There’s this pesky 14th Amendment to the U.S. Constitution that reads: “All persons born or naturalized in the United States, and subject to the jurisdiction thereof, are citizens of the United States and of the State wherein they reside. No State shall make or enforce any law which shall abridge the privileges or immunities of citizens of the United States; nor shall any State deprive any person of life, liberty, or property, without due process of law; nor deny to any person within its jurisdiction the equal protection of the laws.”
By K. Paul Mallasch
K. Paul Mallasch
Hi. My name is K. Paul Mallasch. I'm the founder and publisher of Muncie Free Press. I was taken to task recently by someone I respect for not being known around town. This got me thinking - of course.
Does it seem odd to anyone other than me that The Star Press doesn't have a publisher anymore? They have a few editors and a "General manager/Advertising director," but the buck apparently stops with Cheryl Lindus locally. What happened to their publisher position?
Granted, I'm not doing a stellar job of being publisher of Muncie Free Press - at least the type of publisher that Muncie needs and deserves. To my credit, starting an online news community with no capital investment takes quite a bit of time. I'm changing gradually, though. I understand that one man alone can't do everything.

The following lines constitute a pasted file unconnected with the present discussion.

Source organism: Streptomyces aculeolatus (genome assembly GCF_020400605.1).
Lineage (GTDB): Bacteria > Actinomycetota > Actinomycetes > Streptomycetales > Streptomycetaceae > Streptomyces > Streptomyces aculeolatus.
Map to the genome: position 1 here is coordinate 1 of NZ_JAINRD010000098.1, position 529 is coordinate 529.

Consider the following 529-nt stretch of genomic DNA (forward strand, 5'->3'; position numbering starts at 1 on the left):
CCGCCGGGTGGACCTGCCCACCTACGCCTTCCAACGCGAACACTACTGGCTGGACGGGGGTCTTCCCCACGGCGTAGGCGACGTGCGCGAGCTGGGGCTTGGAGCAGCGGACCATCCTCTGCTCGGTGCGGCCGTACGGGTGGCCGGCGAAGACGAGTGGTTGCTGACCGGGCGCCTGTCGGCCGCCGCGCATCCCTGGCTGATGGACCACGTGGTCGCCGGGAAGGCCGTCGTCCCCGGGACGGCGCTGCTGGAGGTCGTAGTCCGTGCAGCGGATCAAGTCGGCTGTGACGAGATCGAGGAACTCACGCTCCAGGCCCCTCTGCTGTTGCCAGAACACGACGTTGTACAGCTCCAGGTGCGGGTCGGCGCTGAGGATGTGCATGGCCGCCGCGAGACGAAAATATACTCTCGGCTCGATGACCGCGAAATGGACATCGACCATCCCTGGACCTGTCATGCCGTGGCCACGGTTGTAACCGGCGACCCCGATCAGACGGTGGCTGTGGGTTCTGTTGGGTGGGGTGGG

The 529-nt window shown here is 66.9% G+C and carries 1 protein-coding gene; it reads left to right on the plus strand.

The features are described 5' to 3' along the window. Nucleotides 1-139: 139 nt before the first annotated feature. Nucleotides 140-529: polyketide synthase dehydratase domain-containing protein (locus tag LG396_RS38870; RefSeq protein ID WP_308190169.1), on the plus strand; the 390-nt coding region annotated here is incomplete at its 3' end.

While I'm still swamped with staying afloat and getting some news out every single day, things are looking better all the time. As more people become involved with Muncie Free Press, I want to start taking on some of the responsibilities as a 21st century publisher.
To me, this means being part of the community and striving to help make Muncie, Indiana a better place to live - for everyone. I'm still stretched for time currently, but let this irregular column be a way I can begin to introduce myself to the community and let you know why I think I can help.
By Rex Bell
When I was growing up in Millville, telephones were connected to wires in the living room, and you only used them if you needed to talk to someone, or kill a big spider. Indoor games consisted of folded cardboard, some cards, and a few pieces of pot metal or plastic. Absent of much store bought equipment, we mostly made up our outside games and entertainment as we went along. I don’t think it took quite as much to amuse us back then.
My brothers and I spent a lot of time down at the creek, catching minnows, crawdads, and snakes. It seemed like a lot of fun then. It doesn’t sound so inviting now.
Sometimes, one our sisters would want to tag along, and since we could always use an extra set of hands on the homemade gunny-sack seine, or an extra set of feet driving the quarry into it, we graciously consented.